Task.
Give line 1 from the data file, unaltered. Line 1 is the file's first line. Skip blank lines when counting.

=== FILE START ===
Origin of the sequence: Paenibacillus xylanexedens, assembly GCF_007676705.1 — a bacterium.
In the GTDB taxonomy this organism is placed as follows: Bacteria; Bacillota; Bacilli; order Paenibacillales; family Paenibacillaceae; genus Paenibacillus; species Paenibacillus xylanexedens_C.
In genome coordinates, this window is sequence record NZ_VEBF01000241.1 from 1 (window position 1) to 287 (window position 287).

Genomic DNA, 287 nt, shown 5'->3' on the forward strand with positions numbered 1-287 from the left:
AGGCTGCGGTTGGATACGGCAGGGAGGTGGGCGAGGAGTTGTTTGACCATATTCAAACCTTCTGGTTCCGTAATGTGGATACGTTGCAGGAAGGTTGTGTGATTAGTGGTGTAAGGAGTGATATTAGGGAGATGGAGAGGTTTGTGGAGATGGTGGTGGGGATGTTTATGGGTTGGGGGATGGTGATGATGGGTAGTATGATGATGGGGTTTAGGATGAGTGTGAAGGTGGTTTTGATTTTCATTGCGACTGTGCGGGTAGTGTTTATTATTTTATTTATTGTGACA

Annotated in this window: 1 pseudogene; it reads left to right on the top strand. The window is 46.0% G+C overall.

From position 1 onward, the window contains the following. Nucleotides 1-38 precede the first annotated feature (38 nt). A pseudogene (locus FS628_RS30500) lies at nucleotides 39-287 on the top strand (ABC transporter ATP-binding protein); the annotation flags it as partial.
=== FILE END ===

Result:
Origin of the sequence: Paenibacillus xylanexedens, assembly GCF_007676705.1 — a bacterium.